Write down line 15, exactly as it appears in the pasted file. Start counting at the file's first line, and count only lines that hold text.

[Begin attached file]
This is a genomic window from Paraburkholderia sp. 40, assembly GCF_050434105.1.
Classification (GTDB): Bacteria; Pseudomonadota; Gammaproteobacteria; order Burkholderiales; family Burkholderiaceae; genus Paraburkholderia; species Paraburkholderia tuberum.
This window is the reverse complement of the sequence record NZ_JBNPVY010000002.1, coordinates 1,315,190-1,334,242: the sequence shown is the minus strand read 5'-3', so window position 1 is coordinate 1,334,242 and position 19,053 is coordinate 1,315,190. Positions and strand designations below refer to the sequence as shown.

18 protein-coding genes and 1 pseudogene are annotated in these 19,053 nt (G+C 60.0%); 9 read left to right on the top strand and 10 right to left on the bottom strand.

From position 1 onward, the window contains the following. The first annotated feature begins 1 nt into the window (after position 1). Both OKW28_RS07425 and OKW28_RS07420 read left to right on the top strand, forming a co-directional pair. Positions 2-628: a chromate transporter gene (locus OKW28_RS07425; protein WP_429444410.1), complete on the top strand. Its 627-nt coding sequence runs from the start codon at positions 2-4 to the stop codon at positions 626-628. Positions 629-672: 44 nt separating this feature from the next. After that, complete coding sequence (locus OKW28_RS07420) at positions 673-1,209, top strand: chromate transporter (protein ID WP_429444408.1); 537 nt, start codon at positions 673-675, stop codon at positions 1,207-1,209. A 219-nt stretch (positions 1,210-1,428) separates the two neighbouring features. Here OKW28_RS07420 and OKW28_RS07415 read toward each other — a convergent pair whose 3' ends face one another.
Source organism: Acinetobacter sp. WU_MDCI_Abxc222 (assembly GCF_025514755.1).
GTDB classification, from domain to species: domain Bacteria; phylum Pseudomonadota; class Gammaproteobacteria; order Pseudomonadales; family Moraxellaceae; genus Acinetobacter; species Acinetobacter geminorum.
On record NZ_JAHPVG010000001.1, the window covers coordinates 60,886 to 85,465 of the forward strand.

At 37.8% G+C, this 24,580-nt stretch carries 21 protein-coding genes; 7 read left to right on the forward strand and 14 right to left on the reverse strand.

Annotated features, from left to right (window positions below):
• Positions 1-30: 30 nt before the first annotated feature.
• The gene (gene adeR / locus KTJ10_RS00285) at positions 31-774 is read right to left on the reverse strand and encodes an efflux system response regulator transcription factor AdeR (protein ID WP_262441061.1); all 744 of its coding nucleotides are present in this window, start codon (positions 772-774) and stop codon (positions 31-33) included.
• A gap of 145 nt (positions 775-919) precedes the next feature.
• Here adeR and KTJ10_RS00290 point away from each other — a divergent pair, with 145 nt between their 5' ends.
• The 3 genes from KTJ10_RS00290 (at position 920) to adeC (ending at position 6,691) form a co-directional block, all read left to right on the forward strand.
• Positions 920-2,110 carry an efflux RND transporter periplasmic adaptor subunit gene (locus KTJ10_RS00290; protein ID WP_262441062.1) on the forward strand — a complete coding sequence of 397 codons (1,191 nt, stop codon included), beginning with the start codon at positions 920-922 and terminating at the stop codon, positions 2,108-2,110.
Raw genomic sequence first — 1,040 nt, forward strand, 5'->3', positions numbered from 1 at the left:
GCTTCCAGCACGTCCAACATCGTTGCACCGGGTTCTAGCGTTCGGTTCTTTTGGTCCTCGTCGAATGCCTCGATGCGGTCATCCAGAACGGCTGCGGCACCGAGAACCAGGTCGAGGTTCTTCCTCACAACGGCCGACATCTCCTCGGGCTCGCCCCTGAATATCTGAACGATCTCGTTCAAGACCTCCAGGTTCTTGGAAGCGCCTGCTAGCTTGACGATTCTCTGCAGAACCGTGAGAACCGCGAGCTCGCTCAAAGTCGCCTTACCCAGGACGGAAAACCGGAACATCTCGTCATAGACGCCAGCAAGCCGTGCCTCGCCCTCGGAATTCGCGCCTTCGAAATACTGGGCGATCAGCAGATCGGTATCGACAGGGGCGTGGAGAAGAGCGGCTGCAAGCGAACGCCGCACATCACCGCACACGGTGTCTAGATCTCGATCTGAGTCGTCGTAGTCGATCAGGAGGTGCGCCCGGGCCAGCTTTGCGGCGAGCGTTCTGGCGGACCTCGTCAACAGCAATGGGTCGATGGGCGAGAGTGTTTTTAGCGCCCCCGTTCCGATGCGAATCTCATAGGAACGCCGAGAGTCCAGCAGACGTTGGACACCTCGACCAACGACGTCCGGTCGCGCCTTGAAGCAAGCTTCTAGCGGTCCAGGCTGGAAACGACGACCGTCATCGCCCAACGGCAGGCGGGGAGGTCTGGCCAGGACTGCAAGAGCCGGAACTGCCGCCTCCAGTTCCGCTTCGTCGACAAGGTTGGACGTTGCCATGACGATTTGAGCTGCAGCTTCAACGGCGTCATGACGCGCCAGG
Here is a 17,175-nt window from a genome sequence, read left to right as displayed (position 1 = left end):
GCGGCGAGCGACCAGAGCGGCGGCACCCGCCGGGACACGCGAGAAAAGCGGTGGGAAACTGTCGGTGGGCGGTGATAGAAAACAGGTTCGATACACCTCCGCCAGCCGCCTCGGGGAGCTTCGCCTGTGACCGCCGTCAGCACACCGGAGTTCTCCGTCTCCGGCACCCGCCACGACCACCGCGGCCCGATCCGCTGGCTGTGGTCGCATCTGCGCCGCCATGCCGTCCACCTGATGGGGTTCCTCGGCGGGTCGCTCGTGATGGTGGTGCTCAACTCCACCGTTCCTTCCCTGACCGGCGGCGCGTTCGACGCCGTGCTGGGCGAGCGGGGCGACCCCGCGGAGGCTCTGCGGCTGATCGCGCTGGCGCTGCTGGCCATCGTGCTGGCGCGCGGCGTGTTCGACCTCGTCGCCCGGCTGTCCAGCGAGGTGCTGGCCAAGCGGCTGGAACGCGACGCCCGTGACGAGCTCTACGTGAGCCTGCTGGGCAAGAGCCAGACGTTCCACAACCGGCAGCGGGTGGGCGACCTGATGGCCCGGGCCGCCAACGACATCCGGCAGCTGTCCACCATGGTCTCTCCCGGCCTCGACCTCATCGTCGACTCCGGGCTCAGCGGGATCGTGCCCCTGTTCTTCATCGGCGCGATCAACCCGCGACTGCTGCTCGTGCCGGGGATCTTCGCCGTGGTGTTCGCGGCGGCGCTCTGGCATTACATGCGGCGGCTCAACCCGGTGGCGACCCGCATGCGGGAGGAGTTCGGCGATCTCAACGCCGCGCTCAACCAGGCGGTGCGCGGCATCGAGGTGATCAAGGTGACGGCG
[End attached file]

• The 3 genes from KTJ10_RS00290 (at position 920) to adeC (ending at position 6,691) form a co-directional block, all read left to right on the forward strand.